Element Molybdenum(Mo) was first used as a cost-effective alternative element for tungsten in tool steels and high speed steels(HSS). Mo has about half the atomic weight of tungsten, and 1% molybdenum is about the same as 2% tungsten. Mo improves the hardness and wear resistance of tool steels, and promotes the formation of an optimal martensite matrix by reducing the “critical cooling rate,” even in large and complex molds that cannot be cooled rapidly without deformation or cracking. Mo also works with elements such as chromium to produce large quantities of extremely hard and wear-resistant carbides. The higher grade tool steels also have a higher requirement for mo content. These high alloy steels can be used for machining, cutting and forming metal parts where required high hardness, high strength and good toughness over a wide range of temperatures.
Mo is often added to high-speed tool steels to resist damage caused by high temperature creep. The creep at high temperature is generally diffuse-controlled and the addition of molybdenum is very effective in reducing the creep rate. For the age-hardening alloy precipitated by γ ‘Ni3(Al, Ti) phase, the addition of Mo strengthens the matrix and reduces the lattice mismatch between the matrix and γ’ phase, thus improving the stability of the precipitated phase. High-speed steels can be referred to as Tool steels that contain more than 7% Mo, W, V and more than 0.60% carbon, which describes their ability to cut at “high speed”. High speed steel T1 containing 18% tungsten was the preferred cutting steel until the 1950s, but the development of controlled atmosphere heat treatment furnaces made it feasible and economical to replace some or all of tungsten with molybdenum. The relationship of Mo content and tool steel showed like this:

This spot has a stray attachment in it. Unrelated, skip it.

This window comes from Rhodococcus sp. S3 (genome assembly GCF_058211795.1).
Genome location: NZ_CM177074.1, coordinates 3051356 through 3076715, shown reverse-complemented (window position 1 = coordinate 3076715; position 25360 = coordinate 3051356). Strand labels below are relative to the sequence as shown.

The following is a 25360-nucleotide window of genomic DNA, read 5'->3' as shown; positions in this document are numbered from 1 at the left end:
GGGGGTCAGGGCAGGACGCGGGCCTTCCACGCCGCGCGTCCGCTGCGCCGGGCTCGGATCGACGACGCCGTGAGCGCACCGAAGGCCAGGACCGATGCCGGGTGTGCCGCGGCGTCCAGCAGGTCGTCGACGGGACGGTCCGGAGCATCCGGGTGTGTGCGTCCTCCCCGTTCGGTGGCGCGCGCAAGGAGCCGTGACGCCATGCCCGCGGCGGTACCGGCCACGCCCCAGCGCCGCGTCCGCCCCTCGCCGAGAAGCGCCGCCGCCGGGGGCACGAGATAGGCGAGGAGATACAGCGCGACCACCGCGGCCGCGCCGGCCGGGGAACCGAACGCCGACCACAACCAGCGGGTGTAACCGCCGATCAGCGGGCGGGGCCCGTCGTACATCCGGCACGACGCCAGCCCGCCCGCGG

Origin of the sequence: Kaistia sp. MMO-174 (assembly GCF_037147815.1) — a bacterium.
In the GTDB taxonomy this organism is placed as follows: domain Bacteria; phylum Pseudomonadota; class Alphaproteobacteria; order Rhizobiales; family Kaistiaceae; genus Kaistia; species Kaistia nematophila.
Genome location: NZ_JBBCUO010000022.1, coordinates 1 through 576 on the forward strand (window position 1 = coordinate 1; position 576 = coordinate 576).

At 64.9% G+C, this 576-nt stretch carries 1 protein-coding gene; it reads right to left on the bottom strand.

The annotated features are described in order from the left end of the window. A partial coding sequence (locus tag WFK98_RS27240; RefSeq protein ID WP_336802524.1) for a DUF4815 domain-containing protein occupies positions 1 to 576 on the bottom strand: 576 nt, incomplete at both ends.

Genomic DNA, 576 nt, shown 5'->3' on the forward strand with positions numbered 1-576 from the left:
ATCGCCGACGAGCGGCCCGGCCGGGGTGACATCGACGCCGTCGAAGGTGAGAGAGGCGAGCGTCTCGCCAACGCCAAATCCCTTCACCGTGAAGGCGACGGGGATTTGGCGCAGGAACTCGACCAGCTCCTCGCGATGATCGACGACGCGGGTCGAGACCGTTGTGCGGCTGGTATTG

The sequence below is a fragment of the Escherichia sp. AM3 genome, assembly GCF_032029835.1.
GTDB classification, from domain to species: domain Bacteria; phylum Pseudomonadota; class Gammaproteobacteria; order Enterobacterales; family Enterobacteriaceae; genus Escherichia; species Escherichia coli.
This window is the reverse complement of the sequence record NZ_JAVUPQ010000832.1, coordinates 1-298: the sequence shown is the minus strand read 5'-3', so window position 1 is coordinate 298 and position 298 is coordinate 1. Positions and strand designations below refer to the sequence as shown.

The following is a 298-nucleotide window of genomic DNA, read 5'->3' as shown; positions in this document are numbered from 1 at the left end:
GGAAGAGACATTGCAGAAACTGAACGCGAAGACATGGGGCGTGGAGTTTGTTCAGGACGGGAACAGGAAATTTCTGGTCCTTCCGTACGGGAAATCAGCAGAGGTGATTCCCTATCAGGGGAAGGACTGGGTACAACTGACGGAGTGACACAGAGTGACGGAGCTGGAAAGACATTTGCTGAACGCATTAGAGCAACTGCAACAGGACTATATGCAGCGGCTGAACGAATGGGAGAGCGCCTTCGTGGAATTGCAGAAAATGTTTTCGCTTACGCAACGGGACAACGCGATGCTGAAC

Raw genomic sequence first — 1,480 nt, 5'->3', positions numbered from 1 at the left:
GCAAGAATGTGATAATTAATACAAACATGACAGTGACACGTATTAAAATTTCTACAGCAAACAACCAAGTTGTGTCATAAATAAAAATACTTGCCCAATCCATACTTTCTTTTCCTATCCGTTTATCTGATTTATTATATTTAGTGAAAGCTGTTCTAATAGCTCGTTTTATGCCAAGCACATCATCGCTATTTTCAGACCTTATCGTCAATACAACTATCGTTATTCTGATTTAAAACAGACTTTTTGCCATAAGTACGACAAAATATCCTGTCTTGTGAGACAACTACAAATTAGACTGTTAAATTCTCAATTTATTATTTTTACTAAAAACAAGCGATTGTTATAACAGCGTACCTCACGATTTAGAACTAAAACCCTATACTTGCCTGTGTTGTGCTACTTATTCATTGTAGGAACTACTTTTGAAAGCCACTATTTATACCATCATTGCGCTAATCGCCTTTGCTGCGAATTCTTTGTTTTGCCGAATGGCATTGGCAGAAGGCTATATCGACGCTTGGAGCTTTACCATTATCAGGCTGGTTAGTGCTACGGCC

|Steel Types||Mo content|
|Plastic mold steel||＜0.5|
|Cold working mold steel||0.5-1.0|
|Hot-working mold steel||＜3.0|
The addition of 5-10% Mo can effectively maximize the hardness and toughness of HSS and preserves these properties at the high temperatures generated by cutting the metal. If the primary carbide size of iron and chromium increases rapidly, the steel will soften and brittle. When Mo is in conjunction with vanadium, minimizes this effect by converting carbides into tiny secondary carbides that are more stable at high temperatures.
The superior cutting characteristics of HSS have been further extended by the use of a thin, hard titanium carbide coating that reduces friction and improves wear resistance, thereby increasing cutting speed and tool life. The High-speed steel containing Mo has excellent wear resistance at high temperatures and is an ideal material for new applications such as automobile valve seat ring and CAM ring. It can also be used to manufacture various cutting tools such as a drill, milling cutter, gear cutter, saw blade, etc.